By now you are aware of what is c-section in pregnancy and how a c-section is done. The process will start with your doctor numbing you with local anaesthesia while you are awake during the C-section procedure. A numbing sensation will spread from your armpits or chest down your body. This implies that you won't experience any pain throughout an operation or the delivery of your child. Though you'll be numb, you'll still feel something, like a light tugging, swaying, or pressure when your doctor delivers your baby. 

6. Having A C-section Once Doesn’t Mean You Have To Get It Next Time

There is a traditional belief that once a C-section, always a C-section. But, in present times, the theory seems to be very redundant. Depending on the circumstances of the first pregnancy, doctors now frequently advise what is known as Vaginal Birth After Cesarean (VBAC). You should talk to your OBGYN if you tried once and discovered after hours of labour that giving birth vaginally was simply not in the cards for you.

7. Precautions After C-sections Are Almost Same As Vaginal Delivery

Doctors generally advise not to do any heavy lifting or driving for the first two weeks, refrain from doing exercise or running for about 4 weeks and stay away from sex for 6 weeks after the C-section. Although, the same restrictions are there in a normal delivery, however, they are slightly less strict. The incision will be tight after approximately a week, so you won't have to worry about it rupturing.

When you start exercising again, you must pay attention to your body and stop if you experience any pain. The body has a good way of communicating with you, and if you ignore it, your recovery might take a toss. 

8. Breastfeeding Might Come Difficult

The first time you breastfeed might seem a little strange due to numbness. You probably won't feel anything, which causes great anxiety in some women.

9. Your Baby Isn’t Colonised With Your Bacteria

Many individuals are unaware of the fact that your kid won't be exposed to your bacteria because they are delivered from your uterus through your abdominal wall. You might think that this may have less chance of infection in your baby, however, the opposite is true. Your vaginal and intestinal flora contribute to the colonisation of your baby's first intestinal bacteria or gut flora.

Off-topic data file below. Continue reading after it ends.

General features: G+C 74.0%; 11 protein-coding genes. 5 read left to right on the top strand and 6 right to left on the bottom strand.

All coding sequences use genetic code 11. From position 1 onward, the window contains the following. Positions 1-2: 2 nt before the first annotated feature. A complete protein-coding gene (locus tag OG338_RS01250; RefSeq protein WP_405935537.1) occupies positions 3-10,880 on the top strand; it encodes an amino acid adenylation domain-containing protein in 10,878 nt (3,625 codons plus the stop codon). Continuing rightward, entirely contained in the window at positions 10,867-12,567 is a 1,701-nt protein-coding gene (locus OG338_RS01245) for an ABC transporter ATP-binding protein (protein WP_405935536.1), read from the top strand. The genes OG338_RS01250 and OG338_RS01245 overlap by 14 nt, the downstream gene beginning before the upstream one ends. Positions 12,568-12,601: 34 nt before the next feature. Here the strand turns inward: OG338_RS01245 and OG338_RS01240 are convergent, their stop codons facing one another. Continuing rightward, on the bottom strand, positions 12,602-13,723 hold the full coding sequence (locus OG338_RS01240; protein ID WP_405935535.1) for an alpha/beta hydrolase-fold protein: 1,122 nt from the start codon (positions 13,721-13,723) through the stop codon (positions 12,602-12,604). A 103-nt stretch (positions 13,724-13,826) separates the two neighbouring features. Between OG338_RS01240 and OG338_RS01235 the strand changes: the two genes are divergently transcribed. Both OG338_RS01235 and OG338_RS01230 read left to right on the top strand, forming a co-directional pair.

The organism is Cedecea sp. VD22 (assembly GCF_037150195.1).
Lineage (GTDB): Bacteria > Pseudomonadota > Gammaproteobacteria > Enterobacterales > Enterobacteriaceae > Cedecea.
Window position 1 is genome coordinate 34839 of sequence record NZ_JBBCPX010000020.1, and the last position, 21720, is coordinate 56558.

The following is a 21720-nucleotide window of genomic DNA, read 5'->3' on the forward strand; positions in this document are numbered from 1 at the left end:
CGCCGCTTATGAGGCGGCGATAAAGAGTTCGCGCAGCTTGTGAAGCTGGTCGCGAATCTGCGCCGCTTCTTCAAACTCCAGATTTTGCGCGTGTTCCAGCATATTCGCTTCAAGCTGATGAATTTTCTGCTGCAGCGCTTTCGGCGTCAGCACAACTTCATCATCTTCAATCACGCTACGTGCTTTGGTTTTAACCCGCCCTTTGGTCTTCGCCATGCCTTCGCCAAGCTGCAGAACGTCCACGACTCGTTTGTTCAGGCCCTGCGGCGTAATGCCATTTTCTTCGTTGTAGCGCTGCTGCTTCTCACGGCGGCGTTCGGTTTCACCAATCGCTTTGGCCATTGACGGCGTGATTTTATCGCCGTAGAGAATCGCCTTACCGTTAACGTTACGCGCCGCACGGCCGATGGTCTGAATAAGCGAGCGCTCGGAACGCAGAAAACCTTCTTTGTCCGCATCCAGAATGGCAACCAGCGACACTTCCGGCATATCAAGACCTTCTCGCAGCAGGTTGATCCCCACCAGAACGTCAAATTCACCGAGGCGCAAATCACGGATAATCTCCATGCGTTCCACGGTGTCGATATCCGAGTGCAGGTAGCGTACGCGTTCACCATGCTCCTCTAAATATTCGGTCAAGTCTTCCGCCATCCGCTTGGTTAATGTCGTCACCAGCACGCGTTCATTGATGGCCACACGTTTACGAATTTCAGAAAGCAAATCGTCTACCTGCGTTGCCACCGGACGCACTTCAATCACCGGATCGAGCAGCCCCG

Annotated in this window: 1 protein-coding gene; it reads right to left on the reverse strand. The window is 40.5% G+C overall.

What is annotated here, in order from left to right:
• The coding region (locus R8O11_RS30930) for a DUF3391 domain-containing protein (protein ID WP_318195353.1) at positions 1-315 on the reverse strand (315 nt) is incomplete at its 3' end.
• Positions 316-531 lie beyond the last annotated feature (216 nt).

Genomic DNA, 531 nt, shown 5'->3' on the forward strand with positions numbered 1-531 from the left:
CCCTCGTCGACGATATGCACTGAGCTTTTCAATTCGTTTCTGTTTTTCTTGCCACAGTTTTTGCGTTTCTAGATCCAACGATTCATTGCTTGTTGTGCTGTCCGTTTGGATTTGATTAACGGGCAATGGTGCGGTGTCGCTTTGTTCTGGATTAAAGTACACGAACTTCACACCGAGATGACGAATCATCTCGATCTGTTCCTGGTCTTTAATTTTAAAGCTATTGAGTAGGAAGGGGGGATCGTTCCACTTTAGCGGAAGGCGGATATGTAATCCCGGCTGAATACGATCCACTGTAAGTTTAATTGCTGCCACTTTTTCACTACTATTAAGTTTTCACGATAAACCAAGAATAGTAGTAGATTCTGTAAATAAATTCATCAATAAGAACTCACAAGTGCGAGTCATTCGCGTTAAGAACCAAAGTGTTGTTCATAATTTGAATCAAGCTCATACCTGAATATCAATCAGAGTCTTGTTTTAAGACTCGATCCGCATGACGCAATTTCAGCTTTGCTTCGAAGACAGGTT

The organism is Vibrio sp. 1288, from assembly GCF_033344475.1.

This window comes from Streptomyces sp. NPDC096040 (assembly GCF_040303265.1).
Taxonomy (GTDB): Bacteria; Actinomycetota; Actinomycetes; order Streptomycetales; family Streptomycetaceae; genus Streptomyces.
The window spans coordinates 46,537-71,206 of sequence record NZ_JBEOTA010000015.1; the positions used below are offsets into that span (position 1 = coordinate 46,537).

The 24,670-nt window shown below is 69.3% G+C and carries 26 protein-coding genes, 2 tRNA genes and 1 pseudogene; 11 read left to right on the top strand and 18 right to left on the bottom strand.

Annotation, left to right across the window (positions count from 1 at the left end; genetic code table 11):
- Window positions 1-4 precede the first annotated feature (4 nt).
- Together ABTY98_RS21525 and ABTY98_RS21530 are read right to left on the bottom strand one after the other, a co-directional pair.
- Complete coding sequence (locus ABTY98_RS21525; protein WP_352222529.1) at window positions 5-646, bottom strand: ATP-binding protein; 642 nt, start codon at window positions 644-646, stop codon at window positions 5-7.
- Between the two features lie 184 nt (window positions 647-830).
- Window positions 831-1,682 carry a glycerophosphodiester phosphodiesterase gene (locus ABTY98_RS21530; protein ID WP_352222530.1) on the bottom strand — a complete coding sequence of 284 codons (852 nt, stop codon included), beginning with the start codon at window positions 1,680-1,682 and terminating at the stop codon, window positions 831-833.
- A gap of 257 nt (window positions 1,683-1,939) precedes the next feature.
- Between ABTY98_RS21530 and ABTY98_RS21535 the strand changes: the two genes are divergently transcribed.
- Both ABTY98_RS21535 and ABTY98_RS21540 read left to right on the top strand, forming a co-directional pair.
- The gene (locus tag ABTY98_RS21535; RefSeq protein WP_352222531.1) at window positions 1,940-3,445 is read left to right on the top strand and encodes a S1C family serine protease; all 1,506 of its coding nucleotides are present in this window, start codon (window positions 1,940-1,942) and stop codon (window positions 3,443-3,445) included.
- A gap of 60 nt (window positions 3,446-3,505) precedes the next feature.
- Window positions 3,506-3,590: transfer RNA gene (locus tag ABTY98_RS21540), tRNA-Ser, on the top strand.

Bringing new life into this world is no less than a miracle and only women are capable of doing it. So no matter if you are opting for a c-section or vaginal delivery to bring your baby into this world, you are a brave woman and mother. 

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Frequently Asked Questions On C-section Procedure

Q. Is C-section delivery painful?

A: During the C-section procedure, you might not feel much pain but post-delivery the pain is real. It takes more time to recover post-C-section delivery as compared to vaginal delivery. 

Q. How many C-sections can a woman have?

A: There isn’t any definite number as to how many C-sections a woman can have. However, with every delivery the risk and problems related to the placenta increase. 

Q. Can I get pregnant 3 months after C-section?

A: It is advised to wait for atleast 6 months before planning for the next pregnancy and some doctors even suggest a waiting period of 12-18 months, to let the body heal completely and be prepared for the next baby.

Q. What is the best position to sleep after a C-section?

A: Back sleeping is the most recommended sleeping position after a C-section as it won't put any pressure on the wounds.